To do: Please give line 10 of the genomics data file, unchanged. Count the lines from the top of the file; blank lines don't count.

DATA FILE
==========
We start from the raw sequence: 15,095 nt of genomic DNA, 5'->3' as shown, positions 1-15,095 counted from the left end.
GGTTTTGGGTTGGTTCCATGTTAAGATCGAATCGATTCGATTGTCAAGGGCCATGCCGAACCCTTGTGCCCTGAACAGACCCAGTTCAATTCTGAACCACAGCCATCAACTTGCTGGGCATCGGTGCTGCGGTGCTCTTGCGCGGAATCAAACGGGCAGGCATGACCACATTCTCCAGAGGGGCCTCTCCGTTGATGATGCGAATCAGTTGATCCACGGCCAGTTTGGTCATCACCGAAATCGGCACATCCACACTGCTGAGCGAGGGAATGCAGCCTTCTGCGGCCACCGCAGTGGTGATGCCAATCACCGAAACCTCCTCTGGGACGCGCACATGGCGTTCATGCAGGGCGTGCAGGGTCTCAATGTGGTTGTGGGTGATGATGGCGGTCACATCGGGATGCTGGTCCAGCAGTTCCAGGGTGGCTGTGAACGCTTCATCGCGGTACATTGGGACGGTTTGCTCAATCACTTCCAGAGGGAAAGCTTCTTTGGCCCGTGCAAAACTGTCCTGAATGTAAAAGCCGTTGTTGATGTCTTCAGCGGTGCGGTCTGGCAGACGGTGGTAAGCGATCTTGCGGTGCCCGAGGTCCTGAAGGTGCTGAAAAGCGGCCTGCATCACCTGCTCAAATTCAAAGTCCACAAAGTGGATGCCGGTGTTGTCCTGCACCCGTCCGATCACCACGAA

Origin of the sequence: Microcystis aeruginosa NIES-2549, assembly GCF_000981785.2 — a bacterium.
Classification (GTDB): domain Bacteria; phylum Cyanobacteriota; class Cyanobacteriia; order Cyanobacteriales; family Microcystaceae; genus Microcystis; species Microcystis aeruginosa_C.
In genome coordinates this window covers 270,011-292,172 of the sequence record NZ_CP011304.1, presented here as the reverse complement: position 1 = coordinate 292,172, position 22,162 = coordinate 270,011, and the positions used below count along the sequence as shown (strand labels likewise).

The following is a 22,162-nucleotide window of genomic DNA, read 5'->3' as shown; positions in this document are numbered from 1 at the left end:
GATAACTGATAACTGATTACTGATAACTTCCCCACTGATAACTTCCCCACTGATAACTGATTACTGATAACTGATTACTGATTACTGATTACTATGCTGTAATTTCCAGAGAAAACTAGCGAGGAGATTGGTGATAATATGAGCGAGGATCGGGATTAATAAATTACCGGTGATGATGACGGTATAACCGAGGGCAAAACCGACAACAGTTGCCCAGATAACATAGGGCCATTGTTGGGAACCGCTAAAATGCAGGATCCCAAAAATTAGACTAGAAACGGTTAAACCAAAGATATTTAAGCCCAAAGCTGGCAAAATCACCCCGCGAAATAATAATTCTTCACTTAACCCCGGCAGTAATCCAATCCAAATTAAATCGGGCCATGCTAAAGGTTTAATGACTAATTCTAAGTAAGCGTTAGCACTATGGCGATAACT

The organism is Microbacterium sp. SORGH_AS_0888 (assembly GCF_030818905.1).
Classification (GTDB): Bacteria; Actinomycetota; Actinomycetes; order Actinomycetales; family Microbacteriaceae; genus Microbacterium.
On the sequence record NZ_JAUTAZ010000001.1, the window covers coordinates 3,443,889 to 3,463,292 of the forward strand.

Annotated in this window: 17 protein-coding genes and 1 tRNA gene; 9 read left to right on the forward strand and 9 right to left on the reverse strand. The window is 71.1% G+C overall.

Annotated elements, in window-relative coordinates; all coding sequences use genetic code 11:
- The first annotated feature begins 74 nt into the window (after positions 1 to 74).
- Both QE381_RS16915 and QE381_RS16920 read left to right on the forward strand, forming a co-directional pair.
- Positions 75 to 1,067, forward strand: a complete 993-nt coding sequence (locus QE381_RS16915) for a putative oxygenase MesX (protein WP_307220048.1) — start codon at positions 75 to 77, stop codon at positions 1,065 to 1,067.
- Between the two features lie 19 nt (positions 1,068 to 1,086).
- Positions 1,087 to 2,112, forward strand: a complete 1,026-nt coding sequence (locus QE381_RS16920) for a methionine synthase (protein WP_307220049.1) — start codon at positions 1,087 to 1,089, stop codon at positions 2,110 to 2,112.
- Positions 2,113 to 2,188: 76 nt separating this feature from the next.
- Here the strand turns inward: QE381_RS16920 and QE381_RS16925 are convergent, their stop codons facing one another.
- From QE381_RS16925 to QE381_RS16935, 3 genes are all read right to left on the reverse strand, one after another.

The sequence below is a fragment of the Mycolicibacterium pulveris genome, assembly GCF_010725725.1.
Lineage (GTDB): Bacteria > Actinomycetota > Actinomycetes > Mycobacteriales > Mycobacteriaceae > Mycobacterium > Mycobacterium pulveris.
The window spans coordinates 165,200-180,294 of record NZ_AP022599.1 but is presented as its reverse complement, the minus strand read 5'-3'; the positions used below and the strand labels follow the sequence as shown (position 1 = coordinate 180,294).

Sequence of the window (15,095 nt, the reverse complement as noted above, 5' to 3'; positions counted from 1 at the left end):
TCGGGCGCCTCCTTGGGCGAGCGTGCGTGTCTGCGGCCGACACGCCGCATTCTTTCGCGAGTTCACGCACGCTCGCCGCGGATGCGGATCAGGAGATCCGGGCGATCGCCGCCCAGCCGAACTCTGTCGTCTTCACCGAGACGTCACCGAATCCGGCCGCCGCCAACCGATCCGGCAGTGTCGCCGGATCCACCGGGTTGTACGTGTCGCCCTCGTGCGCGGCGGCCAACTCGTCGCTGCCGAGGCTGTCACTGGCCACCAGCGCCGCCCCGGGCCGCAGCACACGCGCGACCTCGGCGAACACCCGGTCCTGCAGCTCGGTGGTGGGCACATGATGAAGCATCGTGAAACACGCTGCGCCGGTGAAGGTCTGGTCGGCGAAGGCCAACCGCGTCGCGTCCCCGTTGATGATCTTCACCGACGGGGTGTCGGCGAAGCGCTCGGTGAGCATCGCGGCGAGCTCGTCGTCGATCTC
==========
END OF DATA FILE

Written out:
On the sequence record NZ_JAUTAZ010000001.1, the window covers coordinates 3,443,889 to 3,463,292 of the forward strand.